Oracle Tries Again to Get Satisfaction in Java Case
There appears to be little to encourage Oracle to believe it can win a reversal of the verdict Google won in last year's bitter Java trial. Nevertheless, it has mounted an appeal, arguing that Google stole its intellectual property just as surely as fictional author Ann Droid plagiarized a Harry Potter book. Oracle might need to cast a spell on the appellate court to pull this one off, though.
Oracle is not letting go of its Java patent infringement beef against Google despite its sound drubbing last spring when U.S. District Court Judge William Alsup ruled that programming APIs were not subject to copyright protection. Last week, Oracle took the case to the United States Court of Appeals for the Federal Circuit.
The high-visibility copyright violation and patent infringement case played out in a multiphase trial last summer. In the copyright portion of the trial, the jurors were asked to decide whether Google used Oracle's copyrighted material in 37 Java APIs written for Android. In the event that it did find Google had used the material, the jury was asked to decide whether it could be considered fair use.
Google did incorporate Oracle's Java language in the 37 APIs, the jury found. However, that portion of the copyright verdict was set aside when Alsup decided that APIs could not be copyrighted.
A New Approach
Now Oracle is making the same argument again -- this time with an illustration that's truly novel.
Last week's filing includes an invention of Oracle's attorneys: a fictional character called "Ann Droid," author of a novel that borrows extensively from an advance copy of J.K. Rowling's Harry Potter and the Order of the Phoenix. In this hypothetical scenario, Droid copied all the chapter titles and the topic sentences of each paragraph. Then she paraphrased the rest of each paragraph. Droid then rushed the competing version of the book to press before the original could be published, and she proceeded to clean up.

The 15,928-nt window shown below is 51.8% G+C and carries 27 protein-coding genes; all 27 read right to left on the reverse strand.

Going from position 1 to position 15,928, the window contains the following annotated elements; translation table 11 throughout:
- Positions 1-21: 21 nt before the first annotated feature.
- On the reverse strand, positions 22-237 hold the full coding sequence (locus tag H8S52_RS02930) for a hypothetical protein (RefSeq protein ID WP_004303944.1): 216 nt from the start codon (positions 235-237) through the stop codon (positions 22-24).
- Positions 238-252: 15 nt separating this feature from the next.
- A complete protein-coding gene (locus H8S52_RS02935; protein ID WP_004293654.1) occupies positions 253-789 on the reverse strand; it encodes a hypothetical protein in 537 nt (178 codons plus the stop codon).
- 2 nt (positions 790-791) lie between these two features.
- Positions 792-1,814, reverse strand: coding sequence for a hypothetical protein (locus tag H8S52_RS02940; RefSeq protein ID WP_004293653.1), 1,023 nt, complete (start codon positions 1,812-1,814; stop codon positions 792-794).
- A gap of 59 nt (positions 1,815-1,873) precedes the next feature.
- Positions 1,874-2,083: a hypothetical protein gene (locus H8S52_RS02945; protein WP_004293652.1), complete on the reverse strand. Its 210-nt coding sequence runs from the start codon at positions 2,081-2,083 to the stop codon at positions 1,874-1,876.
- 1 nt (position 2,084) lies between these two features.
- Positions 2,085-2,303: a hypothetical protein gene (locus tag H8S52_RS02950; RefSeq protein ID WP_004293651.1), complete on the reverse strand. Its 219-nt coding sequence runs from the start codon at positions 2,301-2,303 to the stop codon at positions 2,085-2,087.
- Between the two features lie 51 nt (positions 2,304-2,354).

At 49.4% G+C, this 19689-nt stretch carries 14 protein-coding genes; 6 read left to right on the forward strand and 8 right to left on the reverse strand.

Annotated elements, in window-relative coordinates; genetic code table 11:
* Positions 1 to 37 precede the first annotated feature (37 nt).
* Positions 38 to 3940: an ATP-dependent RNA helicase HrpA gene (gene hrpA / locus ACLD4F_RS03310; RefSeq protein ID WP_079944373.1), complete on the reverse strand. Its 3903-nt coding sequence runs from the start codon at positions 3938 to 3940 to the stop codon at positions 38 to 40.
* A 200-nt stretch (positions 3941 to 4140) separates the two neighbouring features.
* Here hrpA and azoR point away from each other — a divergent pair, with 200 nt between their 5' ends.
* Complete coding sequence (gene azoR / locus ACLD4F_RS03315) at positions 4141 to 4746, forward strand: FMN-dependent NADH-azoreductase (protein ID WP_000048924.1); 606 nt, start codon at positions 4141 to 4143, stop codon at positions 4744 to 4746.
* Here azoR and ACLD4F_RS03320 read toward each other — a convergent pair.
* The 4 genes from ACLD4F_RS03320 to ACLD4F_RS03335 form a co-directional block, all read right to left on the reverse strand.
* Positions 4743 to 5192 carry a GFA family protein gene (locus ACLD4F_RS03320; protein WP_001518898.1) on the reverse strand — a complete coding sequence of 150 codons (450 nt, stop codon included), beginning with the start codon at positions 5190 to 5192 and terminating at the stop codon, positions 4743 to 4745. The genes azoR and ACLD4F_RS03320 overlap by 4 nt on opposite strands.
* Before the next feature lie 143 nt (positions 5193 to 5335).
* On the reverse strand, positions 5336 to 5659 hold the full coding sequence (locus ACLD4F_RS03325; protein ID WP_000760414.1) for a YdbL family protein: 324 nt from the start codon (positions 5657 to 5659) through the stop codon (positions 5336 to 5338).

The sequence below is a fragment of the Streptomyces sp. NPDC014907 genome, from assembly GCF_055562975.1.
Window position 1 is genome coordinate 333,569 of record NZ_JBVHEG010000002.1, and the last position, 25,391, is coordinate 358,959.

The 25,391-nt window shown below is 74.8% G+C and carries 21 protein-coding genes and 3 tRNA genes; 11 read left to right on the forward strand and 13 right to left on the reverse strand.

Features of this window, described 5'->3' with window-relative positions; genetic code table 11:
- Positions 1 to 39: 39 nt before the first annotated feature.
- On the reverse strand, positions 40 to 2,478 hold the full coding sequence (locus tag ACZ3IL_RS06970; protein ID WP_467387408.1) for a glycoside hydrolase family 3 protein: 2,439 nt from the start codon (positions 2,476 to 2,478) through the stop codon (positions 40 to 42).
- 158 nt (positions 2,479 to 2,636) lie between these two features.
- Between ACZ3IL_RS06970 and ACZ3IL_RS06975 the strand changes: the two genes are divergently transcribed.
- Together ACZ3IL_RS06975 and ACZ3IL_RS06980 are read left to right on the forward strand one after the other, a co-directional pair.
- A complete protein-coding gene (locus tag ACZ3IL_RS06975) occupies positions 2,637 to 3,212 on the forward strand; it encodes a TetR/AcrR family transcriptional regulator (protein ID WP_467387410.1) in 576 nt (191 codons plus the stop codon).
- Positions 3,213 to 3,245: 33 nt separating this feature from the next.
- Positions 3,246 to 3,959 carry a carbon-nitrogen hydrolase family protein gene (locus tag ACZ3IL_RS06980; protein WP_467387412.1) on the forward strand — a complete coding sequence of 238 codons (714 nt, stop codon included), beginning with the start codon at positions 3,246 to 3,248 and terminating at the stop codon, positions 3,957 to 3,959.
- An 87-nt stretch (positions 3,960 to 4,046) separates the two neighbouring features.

In defending against copyright infringement charges, Droid said that she wrote most of the text herself and copied portions in order to appeal to the Harry Potter fan base.
So it went with Google, Oracle argued in its filing. "Defendant Google Inc. has copied a blockbuster literary work just as surely, and as improperly, as Ann Droid -- and has offered the same defenses."
A copyright can protect a short poem or even a Chinese menu, Oracle's filing states, "but the copied works here were vastly more original, creative and labor-intensive. Nevertheless, the district court stripped them of all copyright protection. The court saw this software as just different."
A Losing Argument
Oracle's approach is "highly creative," Peter Toren, an attorney with Weisbrod Matteis & Copley, told the E-Commerce Times -- but Alsup's ruling is likely to prevail. "I read the original order and I was persuaded by it. He made a good analysis and clearly demonstrated a solid understanding of why parts of the API should not be protected as copyrighted material."
Prior cases support Alsup's reasoning, noted Peter S. Vogel, partner with Gardere Wynne Sewell.
Decades ago, Apple licensed to Microsoft the graphical user interface it used to create the first version of Windows. When Microsoft developed subsequent versions of Windows, Apple sued it for copyright infringement.
"Ultimately the court ruled that the graphical user interface was in public domain and could not be copyrighted," Vogel said.
Also, in the Microsoft antitrust litigation in the 1990s, one of the rulings was that Microsoft had to make its API available to anyone, he pointed out.
A Poor Analogy
As for "Ann Droid's" misbehavior, that analogy it is a poor one, said Josh King, general counsel for Awo.com.
"While there are limitless ways to write a work of fiction, there are fundamental limitations on what can be done with software -- and that's doubly true when talking about APIs -- the only issue here -- which are functional bits designed to provide access to the underlying data or applications," he told the E-Commerce Times.
"It's more like Oracle is complaining that Ann Droid a) wrote a book, and b) used common words like "and," "the" and "he." That's not copyrightable," King argued.
This issue has ramifications for the open source development community as well as for Oracle and Google, he pointed out. "With increasing amounts of the Web running on open source software, properly limiting copyright to its rightful place is vitally important to innovation and web interoperability."